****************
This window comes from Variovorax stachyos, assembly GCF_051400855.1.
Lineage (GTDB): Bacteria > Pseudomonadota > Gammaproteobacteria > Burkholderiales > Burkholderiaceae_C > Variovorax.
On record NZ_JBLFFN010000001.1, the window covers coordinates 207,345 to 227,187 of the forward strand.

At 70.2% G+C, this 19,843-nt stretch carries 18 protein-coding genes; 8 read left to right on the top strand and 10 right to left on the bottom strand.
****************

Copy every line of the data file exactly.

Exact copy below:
This window comes from Variovorax stachyos, assembly GCF_051400855.1.
Lineage (GTDB): Bacteria > Pseudomonadota > Gammaproteobacteria > Burkholderiales > Burkholderiaceae_C > Variovorax.
On record NZ_JBLFFN010000001.1, the window covers coordinates 207,345 to 227,187 of the forward strand.

At 70.2% G+C, this 19,843-nt stretch carries 18 protein-coding genes; 8 read left to right on the top strand and 10 right to left on the bottom strand.